How to tell a good vanilla bean
How to tell a good vanilla bean…
Getting quality vanilla can be long and expensive process. It took me a year of trying different suppliers, preparations, and origins before deciding on the Tahitian vanilla I use now for my classic vanilla ice cream recipe.
When looking for quality in a vanilla bean there are few things to check. Firstly the smell should be strong and perfumed. This shows the bean is nice and fresh and hasn’t dried out due to being picked a long time ago. On that point, the feel is also important. It should feel soft and flexible, if you bend it back on it’s self it shouldn’t snap.
The look is also a good tell, you want it shiny but not wet or moist. The colour should be even and without any tears or spots.
With vanilla from Madagascar always check you are getting Bourbon vanilla. This label was introduced in the 1960’s to refer to vanilla produced in the Indian ocean area rather than other parts of the world. It also indicates that they have been prepared in the traditional way.
Tahitian vanilla makes up less than 10% of world supply and is like gold dust in a pastry kitchen. The juicy flavourful beans are what I use for my vanilla ice creams. They are very expensive though so it’s not always practical.
Using vanilla in recipes
To infuse vanilla into recipes you can use hot or cold infusions.
The only difference is the time taken to impart the flavour, the colder the mix the longer it takes to infuse. The amount of flavour achieved from both is pretty much the same.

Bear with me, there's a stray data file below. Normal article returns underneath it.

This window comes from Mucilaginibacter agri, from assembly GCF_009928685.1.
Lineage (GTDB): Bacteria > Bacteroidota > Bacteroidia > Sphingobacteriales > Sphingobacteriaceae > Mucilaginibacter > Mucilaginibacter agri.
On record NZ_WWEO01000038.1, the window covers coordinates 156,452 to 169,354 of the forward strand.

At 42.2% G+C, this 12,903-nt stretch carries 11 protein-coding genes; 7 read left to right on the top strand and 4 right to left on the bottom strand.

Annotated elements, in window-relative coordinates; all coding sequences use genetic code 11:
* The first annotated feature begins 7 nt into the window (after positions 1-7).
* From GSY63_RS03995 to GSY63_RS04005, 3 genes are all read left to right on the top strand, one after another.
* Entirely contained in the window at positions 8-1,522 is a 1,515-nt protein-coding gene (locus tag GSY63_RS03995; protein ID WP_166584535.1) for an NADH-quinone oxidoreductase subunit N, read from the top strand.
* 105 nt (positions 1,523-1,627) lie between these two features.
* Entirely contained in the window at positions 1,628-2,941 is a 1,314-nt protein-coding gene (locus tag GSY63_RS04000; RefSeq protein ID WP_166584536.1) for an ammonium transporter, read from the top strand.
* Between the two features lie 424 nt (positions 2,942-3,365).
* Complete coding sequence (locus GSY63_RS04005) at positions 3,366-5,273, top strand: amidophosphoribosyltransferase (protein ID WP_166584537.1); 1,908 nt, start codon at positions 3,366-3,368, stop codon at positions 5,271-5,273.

For cold infusions which is mixes where you add the vanilla cold and store in the fridge would take around 24 hours, however heating the mixture to around 80c would reduce that time to about 30 minutes. There is debate that cold infusions create a better flavour and that the vanilla is more intense, however I tend to use hot infusion and then rest my mixes in the fridge overnight before passing to cover all the bases.
If you have lots of used pods the best thing to do to make sure you get the most out of the vanilla is dry the pods in a warm oven or dehydrator. They will be very brittle and should snap easily when ready. You then blitz these to a powder and pass through a conical strainer, removing any big pieces. Add this to caster sugar to get an intense vanilla flavoured sugar for your recipes without having to open new pods.
For high levels of flavour, you can also use the infusion method but then blitz the whole pods into the mix before passing. Beware that this will darken the colour of the mix significantly.